Jim Groom, aka Rorschach, is watching me. He apparently took umbrage with my ELI presentation in which I–very much tongue-in-cheek–suggested that he and Michael Chasen could live together in harmony, perhaps even sitting down to sing Kumbaya.
Jim appears to be concerned that I’m advocating a “middle-of-the-road” approach that validates the LMS paradigm. Lest anyone else be confused, let me state that nothing could be further from the truth. If you listen to my entire presentation, I hope it’s clear that I’m not advocating the perpetuation of the single, vertical, integrated technology stack that is the LMS. Rather, the AND that I’m really advocating is the blending of the secure, university network for private, proprietary data (e.g., student records) and the open, read-write Web.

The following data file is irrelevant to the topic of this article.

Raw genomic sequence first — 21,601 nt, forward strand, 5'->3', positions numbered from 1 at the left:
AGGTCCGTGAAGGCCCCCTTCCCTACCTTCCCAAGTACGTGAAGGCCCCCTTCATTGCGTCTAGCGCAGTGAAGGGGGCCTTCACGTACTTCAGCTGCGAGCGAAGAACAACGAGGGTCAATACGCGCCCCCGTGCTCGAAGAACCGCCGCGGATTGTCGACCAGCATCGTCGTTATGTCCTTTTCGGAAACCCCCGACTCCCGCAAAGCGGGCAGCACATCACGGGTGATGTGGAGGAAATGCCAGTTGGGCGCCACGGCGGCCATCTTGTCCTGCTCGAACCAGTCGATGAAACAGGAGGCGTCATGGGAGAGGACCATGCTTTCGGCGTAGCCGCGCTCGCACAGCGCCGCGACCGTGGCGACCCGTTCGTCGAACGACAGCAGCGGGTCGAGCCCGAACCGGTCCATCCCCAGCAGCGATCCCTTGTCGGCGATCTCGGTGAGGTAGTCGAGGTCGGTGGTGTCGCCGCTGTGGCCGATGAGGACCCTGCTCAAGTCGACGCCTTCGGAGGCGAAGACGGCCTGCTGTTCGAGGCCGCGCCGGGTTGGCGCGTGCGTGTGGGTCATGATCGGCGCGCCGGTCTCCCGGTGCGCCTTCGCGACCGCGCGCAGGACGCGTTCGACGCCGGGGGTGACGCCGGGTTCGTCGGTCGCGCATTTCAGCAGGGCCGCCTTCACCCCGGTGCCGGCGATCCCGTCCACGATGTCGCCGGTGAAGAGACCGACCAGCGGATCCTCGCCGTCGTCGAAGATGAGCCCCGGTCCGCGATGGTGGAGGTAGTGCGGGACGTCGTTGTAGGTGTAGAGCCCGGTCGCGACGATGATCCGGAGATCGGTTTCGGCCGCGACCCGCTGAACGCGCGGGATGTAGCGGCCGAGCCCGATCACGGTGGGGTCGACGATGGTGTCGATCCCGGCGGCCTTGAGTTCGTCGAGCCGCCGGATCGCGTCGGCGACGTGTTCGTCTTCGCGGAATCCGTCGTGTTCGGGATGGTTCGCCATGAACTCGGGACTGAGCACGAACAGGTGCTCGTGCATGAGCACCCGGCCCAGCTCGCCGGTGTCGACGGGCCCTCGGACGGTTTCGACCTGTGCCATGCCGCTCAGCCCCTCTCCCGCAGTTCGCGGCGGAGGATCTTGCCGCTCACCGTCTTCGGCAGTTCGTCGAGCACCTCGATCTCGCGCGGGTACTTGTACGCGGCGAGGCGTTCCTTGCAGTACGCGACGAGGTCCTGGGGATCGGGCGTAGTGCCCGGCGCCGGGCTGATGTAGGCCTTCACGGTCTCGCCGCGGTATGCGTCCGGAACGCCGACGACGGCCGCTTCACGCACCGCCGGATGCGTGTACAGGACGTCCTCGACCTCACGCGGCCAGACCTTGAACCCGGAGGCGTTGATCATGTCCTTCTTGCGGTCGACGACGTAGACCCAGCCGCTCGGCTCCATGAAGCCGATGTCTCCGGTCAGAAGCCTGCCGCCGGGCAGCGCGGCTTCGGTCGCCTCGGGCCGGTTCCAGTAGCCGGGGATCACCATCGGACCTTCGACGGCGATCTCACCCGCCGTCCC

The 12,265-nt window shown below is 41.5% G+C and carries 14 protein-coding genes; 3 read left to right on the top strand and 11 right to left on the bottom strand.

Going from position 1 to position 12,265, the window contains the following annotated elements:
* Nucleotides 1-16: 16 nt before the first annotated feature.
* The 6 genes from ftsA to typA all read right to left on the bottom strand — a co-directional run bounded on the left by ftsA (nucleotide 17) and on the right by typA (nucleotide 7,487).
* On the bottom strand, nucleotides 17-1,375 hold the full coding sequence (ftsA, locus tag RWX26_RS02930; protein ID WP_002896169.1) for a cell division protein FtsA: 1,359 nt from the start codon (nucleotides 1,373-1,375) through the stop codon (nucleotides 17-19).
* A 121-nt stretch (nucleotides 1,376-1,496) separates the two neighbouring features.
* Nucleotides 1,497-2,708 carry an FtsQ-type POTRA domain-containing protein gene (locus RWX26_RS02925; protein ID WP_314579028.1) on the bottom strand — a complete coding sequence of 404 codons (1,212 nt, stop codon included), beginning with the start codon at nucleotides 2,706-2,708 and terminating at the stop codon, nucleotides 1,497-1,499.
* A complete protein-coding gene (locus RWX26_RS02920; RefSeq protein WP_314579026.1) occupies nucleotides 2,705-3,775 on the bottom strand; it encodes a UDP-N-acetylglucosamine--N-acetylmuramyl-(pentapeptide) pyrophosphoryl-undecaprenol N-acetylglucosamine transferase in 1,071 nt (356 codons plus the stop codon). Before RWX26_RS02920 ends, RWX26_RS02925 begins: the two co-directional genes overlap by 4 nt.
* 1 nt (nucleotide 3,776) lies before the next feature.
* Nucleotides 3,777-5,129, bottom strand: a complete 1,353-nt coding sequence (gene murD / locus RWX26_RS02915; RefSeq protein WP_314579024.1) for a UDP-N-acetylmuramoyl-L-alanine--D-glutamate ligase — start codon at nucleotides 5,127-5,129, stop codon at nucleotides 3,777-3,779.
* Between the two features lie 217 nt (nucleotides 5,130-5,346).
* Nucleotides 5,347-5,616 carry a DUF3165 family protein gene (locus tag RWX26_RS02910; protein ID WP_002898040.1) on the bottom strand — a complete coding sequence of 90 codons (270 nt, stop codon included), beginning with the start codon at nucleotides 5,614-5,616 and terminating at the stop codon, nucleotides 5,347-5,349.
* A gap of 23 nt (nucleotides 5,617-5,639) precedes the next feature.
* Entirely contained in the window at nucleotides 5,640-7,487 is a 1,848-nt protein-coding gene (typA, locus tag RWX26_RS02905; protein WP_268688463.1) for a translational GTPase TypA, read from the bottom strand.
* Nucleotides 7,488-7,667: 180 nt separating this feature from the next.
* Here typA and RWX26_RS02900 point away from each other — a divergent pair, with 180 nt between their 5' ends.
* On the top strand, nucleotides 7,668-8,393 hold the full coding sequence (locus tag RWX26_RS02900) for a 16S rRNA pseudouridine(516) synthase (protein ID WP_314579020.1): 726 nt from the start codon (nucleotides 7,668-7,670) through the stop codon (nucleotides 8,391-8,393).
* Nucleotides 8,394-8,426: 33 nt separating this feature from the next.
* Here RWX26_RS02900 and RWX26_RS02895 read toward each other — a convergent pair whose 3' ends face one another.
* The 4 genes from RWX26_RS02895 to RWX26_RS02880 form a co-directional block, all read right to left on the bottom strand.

David Wiley and I recently argued, the “open learning network” model is “revolutionary primarily in its refusal to be radical in either direction.” There is value in both the LMS and PLE paradigms. However, blending the best aspects of both does not mean keeping either or both in their current forms. It means leveraging the best of each and mashing them up into something completely new and different. By doing so we can create a learning network that is both private AND public, secure AND open, reliable AND flexible, integrated AND modular, and that is supportive of both teachers AND learners.